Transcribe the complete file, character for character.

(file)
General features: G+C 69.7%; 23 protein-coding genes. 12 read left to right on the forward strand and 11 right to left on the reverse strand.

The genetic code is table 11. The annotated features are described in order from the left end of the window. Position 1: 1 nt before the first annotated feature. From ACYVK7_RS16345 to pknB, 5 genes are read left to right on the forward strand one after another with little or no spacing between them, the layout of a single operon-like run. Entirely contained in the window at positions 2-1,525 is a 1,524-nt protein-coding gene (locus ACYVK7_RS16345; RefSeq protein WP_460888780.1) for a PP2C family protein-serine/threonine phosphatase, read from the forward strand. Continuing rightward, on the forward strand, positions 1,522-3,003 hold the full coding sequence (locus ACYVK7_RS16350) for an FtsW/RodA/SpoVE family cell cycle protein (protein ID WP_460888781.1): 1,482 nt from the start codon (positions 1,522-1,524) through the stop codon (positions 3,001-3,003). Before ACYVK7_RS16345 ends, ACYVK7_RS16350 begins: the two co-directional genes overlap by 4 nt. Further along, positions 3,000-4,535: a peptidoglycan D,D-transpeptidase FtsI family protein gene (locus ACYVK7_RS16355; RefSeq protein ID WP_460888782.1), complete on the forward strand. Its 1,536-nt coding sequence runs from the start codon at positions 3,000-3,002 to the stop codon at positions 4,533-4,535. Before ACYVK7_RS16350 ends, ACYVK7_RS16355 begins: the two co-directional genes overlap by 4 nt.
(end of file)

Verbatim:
General features: G+C 69.7%; 23 protein-coding genes. 12 read left to right on the forward strand and 11 right to left on the reverse strand.

The genetic code is table 11. The annotated features are described in order from the left end of the window. Position 1: 1 nt before the first annotated feature. From ACYVK7_RS16345 to pknB, 5 genes are read left to right on the forward strand one after another with little or no spacing between them, the layout of a single operon-like run. Entirely contained in the window at positions 2-1,525 is a 1,524-nt protein-coding gene (locus ACYVK7_RS16345; RefSeq protein WP_460888780.1) for a PP2C family protein-serine/threonine phosphatase, read from the forward strand. Continuing rightward, on the forward strand, positions 1,522-3,003 hold the full coding sequence (locus ACYVK7_RS16350) for an FtsW/RodA/SpoVE family cell cycle protein (protein ID WP_460888781.1): 1,482 nt from the start codon (positions 1,522-1,524) through the stop codon (positions 3,001-3,003). Before ACYVK7_RS16345 ends, ACYVK7_RS16350 begins: the two co-directional genes overlap by 4 nt. Further along, positions 3,000-4,535: a peptidoglycan D,D-transpeptidase FtsI family protein gene (locus ACYVK7_RS16355; RefSeq protein ID WP_460888782.1), complete on the forward strand. Its 1,536-nt coding sequence runs from the start codon at positions 3,000-3,002 to the stop codon at positions 4,533-4,535. Before ACYVK7_RS16350 ends, ACYVK7_RS16355 begins: the two co-directional genes overlap by 4 nt.